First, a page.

The IMF approved a stand-by arrangement of $1.25 billion for Jamaica after the government met IMF demands on privatising Air Jamaica, which the Fund says weighs heavily on the government’s finances. Jamaica’s prime minister stated in November that there is no alternative to an IMF rescue package, and called for Jamaicans to be prepared for a rough recovery. The programme will require public spending cuts and financial system reforms.
Latvia’s parliament voted in early December to shrink its 2010 budget by 500 million lats (€700 million) with spending cuts, including a 40 per cent public wage cut, and tax increases in order to secure the next tranche of its €7.5 billion rescue package that is being financed mainly by the IMF, EU, and World Bank (see Update 68, 67, 66). The plan was later derailed by a constitutional court decision that ruled that public sector pension cuts were unconstitutional, adding an extra 180 million lats back into the budget. The IMF reportedly agreed to allow the pension payments without offsetting public spending cuts in 2010.
The IMF and EU said they were likely to unfreeze a €20 billion bailout loan to Romania after the parliament pledged to curb its budget deficit. The joint IMF, EU and World Bank bailout was suspended in October after the Romanian parliament dismissed the government, partly over tough spending plans demanded by the lenders (see Update 68). In addition to cutting 100,000 public sector jobs, in early February the new government committed to reform its pension system including raising the retirement age and scrapping some pension categories.
Exploring alternatives for some
Sierra Leone was one of the few African countries to defy even the looser IMF policy advice on deficits and inflation by embarking on a fiscal stimulus that focussed on labour-intensive infrastructure. Professor John Weeks, an economic advisor the Sierra Leonean finance minister Samura Kamara, helped draft a policy package for the country that combined these higher deficit policies with monetary easing in the form of printing money, and called for “donors and the IMF to grant it ‘policy space'”.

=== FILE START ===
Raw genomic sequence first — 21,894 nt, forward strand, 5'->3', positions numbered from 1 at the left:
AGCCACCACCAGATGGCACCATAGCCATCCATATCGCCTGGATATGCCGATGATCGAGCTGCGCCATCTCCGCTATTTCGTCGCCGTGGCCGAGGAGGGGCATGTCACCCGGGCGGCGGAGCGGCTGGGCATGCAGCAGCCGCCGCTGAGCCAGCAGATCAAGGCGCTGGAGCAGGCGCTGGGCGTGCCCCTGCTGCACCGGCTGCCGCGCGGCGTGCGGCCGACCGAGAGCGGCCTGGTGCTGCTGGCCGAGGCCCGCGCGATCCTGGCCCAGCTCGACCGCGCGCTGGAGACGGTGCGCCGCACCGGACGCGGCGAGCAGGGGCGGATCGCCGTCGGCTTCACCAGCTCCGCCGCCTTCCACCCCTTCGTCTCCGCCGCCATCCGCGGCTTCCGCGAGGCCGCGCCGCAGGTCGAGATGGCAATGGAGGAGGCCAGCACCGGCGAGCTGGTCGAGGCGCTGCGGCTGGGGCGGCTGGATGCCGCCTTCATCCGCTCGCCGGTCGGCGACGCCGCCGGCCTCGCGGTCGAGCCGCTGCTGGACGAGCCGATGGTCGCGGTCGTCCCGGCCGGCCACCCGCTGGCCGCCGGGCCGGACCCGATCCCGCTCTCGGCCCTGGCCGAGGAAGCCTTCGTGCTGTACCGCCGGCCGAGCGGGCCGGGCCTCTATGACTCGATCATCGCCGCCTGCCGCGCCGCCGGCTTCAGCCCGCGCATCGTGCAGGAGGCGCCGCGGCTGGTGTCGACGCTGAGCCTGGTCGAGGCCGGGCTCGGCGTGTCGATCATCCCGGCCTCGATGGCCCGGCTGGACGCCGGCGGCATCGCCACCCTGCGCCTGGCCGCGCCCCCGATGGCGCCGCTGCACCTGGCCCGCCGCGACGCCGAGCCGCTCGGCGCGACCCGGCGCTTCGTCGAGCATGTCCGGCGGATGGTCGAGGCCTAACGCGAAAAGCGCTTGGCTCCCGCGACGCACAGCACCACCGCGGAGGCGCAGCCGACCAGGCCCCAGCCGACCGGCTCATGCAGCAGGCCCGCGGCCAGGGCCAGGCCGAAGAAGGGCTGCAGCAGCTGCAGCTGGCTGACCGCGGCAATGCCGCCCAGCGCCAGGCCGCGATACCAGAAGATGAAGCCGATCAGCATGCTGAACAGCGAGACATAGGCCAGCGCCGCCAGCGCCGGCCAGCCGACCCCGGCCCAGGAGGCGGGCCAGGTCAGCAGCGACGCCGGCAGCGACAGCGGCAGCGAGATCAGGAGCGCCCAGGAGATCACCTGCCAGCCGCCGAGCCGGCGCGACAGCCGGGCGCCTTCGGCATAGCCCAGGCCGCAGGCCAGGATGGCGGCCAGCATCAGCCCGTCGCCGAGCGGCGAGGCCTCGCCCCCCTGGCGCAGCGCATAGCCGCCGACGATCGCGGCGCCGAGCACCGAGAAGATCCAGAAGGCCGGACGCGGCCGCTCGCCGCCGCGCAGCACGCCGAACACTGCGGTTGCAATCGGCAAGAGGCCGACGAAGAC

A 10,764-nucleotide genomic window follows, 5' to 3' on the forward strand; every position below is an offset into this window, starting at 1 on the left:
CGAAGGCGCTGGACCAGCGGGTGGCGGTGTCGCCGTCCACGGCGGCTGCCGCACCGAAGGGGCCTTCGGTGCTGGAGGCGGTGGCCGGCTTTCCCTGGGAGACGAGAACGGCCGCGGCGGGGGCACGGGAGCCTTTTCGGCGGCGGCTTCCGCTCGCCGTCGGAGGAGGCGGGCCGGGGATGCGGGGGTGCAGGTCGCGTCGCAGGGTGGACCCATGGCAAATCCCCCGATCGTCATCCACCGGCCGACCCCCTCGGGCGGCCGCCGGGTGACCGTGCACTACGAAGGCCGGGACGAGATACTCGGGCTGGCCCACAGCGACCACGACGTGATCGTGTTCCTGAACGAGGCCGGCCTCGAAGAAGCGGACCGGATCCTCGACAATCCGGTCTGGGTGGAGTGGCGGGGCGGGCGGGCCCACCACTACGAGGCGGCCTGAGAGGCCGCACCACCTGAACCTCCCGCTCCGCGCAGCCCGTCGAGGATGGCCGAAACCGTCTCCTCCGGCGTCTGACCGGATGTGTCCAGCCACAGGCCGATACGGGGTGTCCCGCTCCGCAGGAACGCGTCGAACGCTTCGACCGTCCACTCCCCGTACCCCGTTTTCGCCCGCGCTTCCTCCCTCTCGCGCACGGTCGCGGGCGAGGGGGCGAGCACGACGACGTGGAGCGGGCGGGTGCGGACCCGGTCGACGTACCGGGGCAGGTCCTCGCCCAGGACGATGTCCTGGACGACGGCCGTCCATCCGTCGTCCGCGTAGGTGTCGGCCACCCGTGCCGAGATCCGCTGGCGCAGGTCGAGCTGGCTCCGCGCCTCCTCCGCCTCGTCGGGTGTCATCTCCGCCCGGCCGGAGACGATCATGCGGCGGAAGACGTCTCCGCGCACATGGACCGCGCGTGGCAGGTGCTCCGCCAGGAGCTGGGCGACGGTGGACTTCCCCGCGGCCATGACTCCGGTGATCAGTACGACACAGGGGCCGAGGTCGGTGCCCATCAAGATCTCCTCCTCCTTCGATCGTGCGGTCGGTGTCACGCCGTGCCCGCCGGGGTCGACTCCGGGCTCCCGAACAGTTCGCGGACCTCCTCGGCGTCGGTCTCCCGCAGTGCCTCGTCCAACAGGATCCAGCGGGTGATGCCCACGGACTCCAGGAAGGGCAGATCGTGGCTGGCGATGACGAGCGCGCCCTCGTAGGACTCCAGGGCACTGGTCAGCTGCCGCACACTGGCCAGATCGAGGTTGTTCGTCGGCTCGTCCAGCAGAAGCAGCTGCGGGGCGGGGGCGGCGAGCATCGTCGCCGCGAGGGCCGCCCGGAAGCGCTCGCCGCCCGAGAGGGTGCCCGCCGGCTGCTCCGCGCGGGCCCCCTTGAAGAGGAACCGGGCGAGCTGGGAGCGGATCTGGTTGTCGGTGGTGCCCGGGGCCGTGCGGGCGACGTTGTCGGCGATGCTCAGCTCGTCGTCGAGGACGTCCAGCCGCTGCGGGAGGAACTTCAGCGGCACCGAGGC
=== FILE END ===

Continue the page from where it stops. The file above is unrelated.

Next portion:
Likewise, Uzbekistan is now being praised by analysts for its resistance to dominant policy prescriptions. The pre-crisis IMF economic report on the country faulted the Uzbeks for their heavy financial sector intervention, trade restrictions and exchange rate management. But now the country is being hailed as a heterodox success story in a paper from the Centre for Development Policy and Research at the University of London. Even members of the IMF board had to revise their opinion when they visited the country in October 2009. The IMF executive directors announced that “Uzbekistan has remained mostly resilient to the global economic crisis as a result of the authorities’ prudent policies that enabled them to accumulate considerable resources to support growth in this period and withstand the impact of the crisis and due to its cautious approach to participation in global financial markets.”
Debating the tenets of economic policy
A new book released in December, The deadly ideas of neoliberalism: How the IMF has undermined public health and the fight against AIDS, challenged the Fund’s approach to economic policy. It argues that “IMF fiscal and monetary policies are tantamount to ‘health repression’ and are undermining global health goals, and that public financing to support health systems needs to be ‘liberated’ from such constraints through the freedom for developing countries to use more expansionary fiscal and monetary policy options.”